I must say I was surprised by the origin being Trilby and then the coyness over the declaration that she was nude. An uncle of mine was an artist and would collect body parts in a notebook: noses, feet, hands (and other bits) and, like Constable with his stock of trees to put in a deserving landscape, might assemble these as suited the composition. So when I read (I include a relatively long passage as I think the context is relevant):
She said this in English, with an accent half Scotch and certain French intonations, and in a voice so rich and deep and full as almost to suggest an incipient tenore robusto; and one felt instinctively that it was a real pity she wasn't a boy, she would have made such a jolly one.
"We're delighted, on the contrary," said Little Billee, and advanced a chair for her.
But she said, "Oh, don't mind me; go on with the music," and sat herself down cross-legged on the model-throne near the piano.
As they still looked at her, curious and half embarrassed, she pulled a paper parcel containing food out of one of the coat-pockets, and exclaimed:
"I'll just take a bite, if you don't object; I'm a model, you know, and it's just rung twelve—'the rest.' I'm posing for Durien the sculptor, on the next floor. I pose to him for the altogether."
"The altogether?" asked Little Billee.
"Yes—l'ensemble, you know—head, hands, and feet—everything—especially feet. That's my foot," she said, kicking off her big slipper and stretching out the limb. "It's the handsomest foot in all Paris. There's only one in all Paris to match it, and here it is," and she laughed heartily (like a merry peal of bells), and stuck out the other.
And in truth they were astonishingly beautiful feet, such as one only sees in pictures and statues—a true inspiration of shape and color, all made up of delicate lengths and subtly modulated curves and noble straightnesses and happy little dimpled arrangements in innocent young pink and white.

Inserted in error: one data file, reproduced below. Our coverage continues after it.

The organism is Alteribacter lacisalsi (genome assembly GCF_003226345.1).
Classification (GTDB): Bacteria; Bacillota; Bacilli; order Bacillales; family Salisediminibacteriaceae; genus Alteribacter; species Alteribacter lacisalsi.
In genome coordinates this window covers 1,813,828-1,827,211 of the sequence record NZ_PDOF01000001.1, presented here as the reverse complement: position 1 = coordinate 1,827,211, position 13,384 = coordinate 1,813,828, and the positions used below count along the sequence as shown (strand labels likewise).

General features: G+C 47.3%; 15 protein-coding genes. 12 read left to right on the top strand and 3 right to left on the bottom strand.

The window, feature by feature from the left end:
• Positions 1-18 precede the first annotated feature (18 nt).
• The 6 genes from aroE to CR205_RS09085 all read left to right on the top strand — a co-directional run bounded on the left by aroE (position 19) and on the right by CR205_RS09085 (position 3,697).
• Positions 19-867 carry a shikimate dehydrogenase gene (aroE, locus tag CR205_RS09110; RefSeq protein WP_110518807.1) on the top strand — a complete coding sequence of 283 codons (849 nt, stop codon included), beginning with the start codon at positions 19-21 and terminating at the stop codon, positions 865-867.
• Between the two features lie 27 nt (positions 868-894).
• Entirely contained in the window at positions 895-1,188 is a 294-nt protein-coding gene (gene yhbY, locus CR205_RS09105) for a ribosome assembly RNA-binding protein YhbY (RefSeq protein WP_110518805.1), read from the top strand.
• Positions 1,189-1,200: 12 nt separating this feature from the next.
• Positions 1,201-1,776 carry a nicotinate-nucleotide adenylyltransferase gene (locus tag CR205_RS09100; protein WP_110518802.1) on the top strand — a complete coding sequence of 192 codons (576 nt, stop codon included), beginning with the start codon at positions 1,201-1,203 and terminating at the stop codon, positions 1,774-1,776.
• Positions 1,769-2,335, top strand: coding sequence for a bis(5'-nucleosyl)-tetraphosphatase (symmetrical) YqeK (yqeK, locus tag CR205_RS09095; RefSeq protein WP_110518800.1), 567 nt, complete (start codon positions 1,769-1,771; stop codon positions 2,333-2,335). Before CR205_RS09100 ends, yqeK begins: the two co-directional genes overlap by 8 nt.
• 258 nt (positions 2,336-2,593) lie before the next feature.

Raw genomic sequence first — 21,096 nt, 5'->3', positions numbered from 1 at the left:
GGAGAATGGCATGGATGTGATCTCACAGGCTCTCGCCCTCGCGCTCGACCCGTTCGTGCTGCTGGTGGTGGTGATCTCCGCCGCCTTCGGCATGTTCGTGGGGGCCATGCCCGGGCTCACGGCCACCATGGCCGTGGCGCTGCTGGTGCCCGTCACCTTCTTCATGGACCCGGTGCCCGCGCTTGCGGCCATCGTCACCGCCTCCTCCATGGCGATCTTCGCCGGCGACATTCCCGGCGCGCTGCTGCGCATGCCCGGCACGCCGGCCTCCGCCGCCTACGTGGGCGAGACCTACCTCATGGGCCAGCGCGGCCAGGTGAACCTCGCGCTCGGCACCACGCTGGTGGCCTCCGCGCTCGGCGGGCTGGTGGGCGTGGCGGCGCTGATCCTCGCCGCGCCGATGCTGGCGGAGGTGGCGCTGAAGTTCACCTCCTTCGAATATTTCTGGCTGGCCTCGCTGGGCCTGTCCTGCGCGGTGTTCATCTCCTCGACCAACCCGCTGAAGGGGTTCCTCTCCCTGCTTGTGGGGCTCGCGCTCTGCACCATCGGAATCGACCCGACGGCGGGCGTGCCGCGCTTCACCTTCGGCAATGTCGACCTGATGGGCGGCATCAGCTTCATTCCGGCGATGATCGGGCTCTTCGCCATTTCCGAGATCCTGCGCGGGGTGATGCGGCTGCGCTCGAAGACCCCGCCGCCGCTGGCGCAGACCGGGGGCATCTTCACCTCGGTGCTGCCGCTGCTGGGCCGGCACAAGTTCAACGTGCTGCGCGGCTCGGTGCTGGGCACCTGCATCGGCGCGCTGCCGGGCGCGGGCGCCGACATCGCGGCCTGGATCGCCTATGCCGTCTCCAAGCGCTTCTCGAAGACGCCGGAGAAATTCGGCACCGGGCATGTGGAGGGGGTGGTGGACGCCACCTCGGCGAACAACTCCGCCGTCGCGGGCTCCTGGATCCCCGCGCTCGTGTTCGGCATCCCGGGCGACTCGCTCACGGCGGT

So that Little Billee, who had the quick, prehensile, æsthetic eye, and knew by the grace of Heaven what the shapes and sizes and colors of almost every bit of man, woman, or child should be (and so seldom are), was quite bewildered to find that a real, bare, live human foot could be such a charming object to look at, and felt that such a base or pedestal lent quite an antique and Olympian dignity to a figure that seemed just then rather grotesque in its mixed attire of military overcoat and female petticoat, and nothing else!
It can be read that "for the altogether" meant the full body not simply a head shot or, hands or, whatever. Emphasising that Trilby was delightful in her entirety, discernible even whilst wrapped in a military greatcoat. Not just a pretty face.
This seems to be confirmed later when Trilby says:
"I have sat for the altogether to several other people besides—M. Gérôme, Durien, the two Hennequins, and Émile Baratier; and for the head and hands to lots of people, and for the feet only to Charles Faure, André Besson, Mathieu Dumoulin, and Collinet. Nobody else.
It is later when it is clear she must be thought of as nude - Ingres's La Source, the pose she is copying, is certainly nude:
So that Monday morning found her there, and Carrel posed her as Ingres's famous figure in his picture called "La Source," holding a stone pitcher on her shoulder.
Could it possibly be that he was shocked at seeing her sitting there?
She also remembered how Little Billee had always been silent whenever she alluded to her posing for the "altogether," as she called it, and had sometimes looked pained and always very grave.
PS (as I am sure you may know) The Trilby hat is named after the Trilby in the book.
PPS I feel I must add this tragic footnote from the Wikipedia page:
The model for the painting was the young daughter of Ingres' concierge. In his Confessions of a Young Man, Irish novelist George Moore wrote, with relation to the morality of artistic production, "What care I that the virtue of some sixteen-year-old maid was the price for Ingres' La Source? That the model died of drink and disease in the hospital is nothing when compared with the essential that I should have La Source, that exquisite dream of innocence."